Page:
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\Studyworld\ Studyworld Studynotes \ Tess of the D'Urbervilles:
Chapters 35, 36, and 37

Phase The Fifth: The Woman Pays

Chapter 35

Tess' story ends, but she can immediately see from Angel's face that everything has changed. He wants to know if Tess is out of her mind, why she does not tell him earlier, and how she could have deceived him so deeply. She is stunned that though she can forgive Angel, he cannot forgive her, saying that the nature of her offense is not at all comparable to his. He rises and says that he has been loving another woman in the disguise of Tess all this time. Tess pleads for his good favor, telling him that she will do whatever he asks and obey him like his slave. Angel does not buy her grief, calling it another technique for her self-preservation. He cannot stay in the room and leaves the house.
Tess too cannot be in the room, and she follows him, not speaking. But she cannot remain silent for long, asking what she has done that has belied her love for him. Angel admits that indeed she was more sinned against than a sinner herself, and though he forgives her, he cannot love her as before. Moreover, he decries her d'Urberville pedigree, saying that it only gives him one more reason to dislike her now. Tess is miserable and offers to drown herself if it will take away Angel's sorrow, but Angel just tells her to go back to the house. She obliges.
Later that night, Angel also makes his way back and is relieved to see that Tess is asleep. He sees the painting of the d'Urberville dames and is disgusted. Moreover, he knows that he is no longer a slave to his passion, as the night takes away all his past happiness.

Chapter 36

The next morning, Angel tries to convince himself that the previous night did not happen, but Tess tells him that every word she relayed was the truth. Upon hearing that Tess' baby has died but that the man is still alive, Angel is outraged again. Tess tries to bring up the possibility of divorce, but Angel says that he cannot because this is not a good enough reason. This revelation is devastating to Tess who had thought this would be the final escape for Angel and sees what a horrible situation she has dragged Angel into. She admits to trying to kill herself last night, and Angel makes her promise that she will not attempt to do so anymore.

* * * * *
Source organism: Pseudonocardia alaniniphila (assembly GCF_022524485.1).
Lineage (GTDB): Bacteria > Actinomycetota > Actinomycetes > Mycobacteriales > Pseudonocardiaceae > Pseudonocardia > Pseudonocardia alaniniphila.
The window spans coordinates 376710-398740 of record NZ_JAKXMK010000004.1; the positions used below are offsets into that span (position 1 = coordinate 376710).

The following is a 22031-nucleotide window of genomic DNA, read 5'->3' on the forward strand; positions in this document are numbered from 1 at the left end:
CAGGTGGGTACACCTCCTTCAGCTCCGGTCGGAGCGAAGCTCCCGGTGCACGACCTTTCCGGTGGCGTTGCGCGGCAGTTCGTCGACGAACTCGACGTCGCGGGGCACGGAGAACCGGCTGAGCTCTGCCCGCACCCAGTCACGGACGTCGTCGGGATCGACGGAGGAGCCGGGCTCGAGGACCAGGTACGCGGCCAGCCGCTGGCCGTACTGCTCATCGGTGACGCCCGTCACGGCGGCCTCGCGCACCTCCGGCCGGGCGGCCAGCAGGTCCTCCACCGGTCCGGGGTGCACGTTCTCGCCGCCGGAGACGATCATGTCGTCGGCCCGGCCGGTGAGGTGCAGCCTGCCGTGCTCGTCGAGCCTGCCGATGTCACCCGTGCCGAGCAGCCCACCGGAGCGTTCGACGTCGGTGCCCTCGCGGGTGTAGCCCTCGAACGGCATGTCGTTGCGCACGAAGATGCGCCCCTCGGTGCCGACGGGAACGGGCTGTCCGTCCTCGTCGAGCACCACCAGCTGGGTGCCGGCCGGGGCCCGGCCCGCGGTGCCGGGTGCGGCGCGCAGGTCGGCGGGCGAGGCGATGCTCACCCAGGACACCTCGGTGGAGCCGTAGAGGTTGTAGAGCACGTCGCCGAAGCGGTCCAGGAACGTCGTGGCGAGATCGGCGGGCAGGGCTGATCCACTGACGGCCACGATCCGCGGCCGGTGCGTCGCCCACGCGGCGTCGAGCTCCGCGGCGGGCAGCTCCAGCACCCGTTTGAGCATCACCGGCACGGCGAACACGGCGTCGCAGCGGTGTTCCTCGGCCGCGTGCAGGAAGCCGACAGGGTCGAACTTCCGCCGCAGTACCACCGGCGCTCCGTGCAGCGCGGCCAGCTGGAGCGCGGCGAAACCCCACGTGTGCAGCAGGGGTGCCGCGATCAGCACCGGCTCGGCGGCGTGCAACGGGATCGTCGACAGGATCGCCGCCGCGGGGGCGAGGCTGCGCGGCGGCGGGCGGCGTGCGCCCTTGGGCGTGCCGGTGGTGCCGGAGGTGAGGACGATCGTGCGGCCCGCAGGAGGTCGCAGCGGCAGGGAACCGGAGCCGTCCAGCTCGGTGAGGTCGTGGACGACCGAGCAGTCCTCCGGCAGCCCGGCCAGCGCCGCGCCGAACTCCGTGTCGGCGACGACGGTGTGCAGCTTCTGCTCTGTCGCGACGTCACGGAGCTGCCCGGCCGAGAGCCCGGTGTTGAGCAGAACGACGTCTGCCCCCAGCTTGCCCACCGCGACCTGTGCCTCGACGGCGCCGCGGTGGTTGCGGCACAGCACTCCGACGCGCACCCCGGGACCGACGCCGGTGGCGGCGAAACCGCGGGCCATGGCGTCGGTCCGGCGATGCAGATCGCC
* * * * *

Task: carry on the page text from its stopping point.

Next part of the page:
Angel leaves for the flour-mill, and Tess' only company is the woman housekeeper. Tess keeps an eye out for Angel's return and prepares earnestly for his reception. Seeing her act in such a manner, Angel reproaches her and tells her that she must not act like his servant if she is his wife. Angel is extremely cold towards her, showing not even a fraction of affection for the woman he was so devoted to only a few nights ago.
The next day, Angel tells her that he has thought about the future and that for the sake of appearances, they must stay together for a while before parting, though it is not out of any emotion that they do so. He says he cannot stay with her, for fear of despising her. Tess, by now, is resigned to her awful fate, though inwardly she cannot understand Angel's reaction. Angel is afraid that the secret might be revealed at some point in the future, but Tess feels that in so many years from now and in a difference location, who would reproach them? But she is silent. She resolves to go home, and Angel says that as soon as he is settled, he will write to her.

Chapter 37

That night, Tess hears Angel enter her room. He is sleepwalking and fears that Tess is dead. In his delusion, he lifts her and carries her outside, all the while kissing and lamenting his great loss. Tess realizes that he must be dreaming of the Sunday when he had carried her and the other girls over the flooded road. As they continue to walk, she fears that he might in reality drown her, but she is stirred by the hope that they both might be drowned and die together. Instead, he brings her into a church and places her in an old coffin meant for an abbot, before laying down himself and sleeping. Tess realizes that they cannot stay out there, lest they freeze, but she does not want to wake up her husband, lest he be embarrassed that he has conducted himself in this manner. So she continues the ruse by whispering into her husband's ear for them to continue their walk, and they proceed back to the house.
The next morning, Angel does not appear to remember the incident, and Tess does not have the heart to tell him. They head out that morning, and Angel wishes to pass by the dairy again to close up some last minute business. Tess, therefore, to keep up with appearances must accompany him, so together, they feign marital bliss and pay a visit to the Cricks.
At the dairy, Tess and Angel appear as if normal, though the Cricks can tell something is awry. The pair leave together after a short visit, but they soon part ways. Angel tells her that he is not angry at her but that he needs some time, and if he sees fit, he will send for her but she is not to try to come to him before then. Tess then makes her way back to Marlott.

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Historical Context
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Chapters 1, 2, and 3
Chapters 4, 5, and 6
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Chapters 10 and 11
Chapters 12, 13, 14, and 15
Chapters 16, 17, and 18
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Chapters 33 and 34
Chapters 35, 36, and 37
Chapters 38, 39, and 40
Chapters 41, 42, 43, and 44
Chapters 45, 46, 47, and 48
Chapters 49, 50, 51, and 52
Chapters 53, 54, and 55
Chapters 56, 57, 58, and 59



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